March 2014 Resolution:
Single-gender classrooms would improve the quality of education in American public schools.
As you begin in on your research for the March topic, you’ll begin to see there are lots of ways to define quality, to define education, and places where you can direct the verb phrase “would improve.” Here are some of my thoughts on directions for research and arguments to help you get going. I’ve included articles that can begin your search for answers and more questions.
How do we define quality? Is it overall quality or quality in one area?
Are we talking about specific subjects like physical education?
Are we targeting specific public schools?
How does this policy affect minority and low income students?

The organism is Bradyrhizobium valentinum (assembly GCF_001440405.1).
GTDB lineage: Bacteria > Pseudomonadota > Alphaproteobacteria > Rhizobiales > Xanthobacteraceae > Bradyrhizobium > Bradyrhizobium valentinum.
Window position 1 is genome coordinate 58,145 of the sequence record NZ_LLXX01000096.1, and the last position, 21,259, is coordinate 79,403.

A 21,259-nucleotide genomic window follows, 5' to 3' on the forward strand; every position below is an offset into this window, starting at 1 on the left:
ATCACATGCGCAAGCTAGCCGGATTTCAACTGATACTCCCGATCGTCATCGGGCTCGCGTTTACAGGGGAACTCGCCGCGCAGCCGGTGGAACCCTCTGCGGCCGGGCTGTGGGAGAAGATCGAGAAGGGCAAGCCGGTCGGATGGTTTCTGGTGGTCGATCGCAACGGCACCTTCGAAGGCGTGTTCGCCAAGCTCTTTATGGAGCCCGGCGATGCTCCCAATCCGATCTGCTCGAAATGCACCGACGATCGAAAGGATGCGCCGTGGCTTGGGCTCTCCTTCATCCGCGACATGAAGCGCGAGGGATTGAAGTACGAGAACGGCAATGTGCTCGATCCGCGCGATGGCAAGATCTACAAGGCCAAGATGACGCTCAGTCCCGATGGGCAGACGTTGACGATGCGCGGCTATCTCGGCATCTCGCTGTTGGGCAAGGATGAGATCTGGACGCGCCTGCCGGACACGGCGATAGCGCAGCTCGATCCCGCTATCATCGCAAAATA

Could we affirm the resolution if it is implemented in some schools but not all schools? Would advocating middle school only be a fair reading for the Pro?
Are we targeting one gender specifically?
How are gender stereotypes affected? gender equity?
Are there implications for the idea of separate but equal between the genders?
Is there truly a difference in brain function that should affect educational policy and teaching pedagogy?
Are there other more important factors in education that we should care about?
Would the cost of implementation of single-gender classrooms affect the quality of education positively or negatively? Where would the money come from and who would it affect?
How do teachers and educators measure quality? Should we measure it the same way in the debate?
How will this affect the enrollment of girls in courses they often avoid in coeducational settings?
How will this improve self-esteem in students?
Is there an affect on classrooms “distractions” and teacher ability to control classrooms?
Why not listen to NPR discuss the topic? It’s usually wonderful.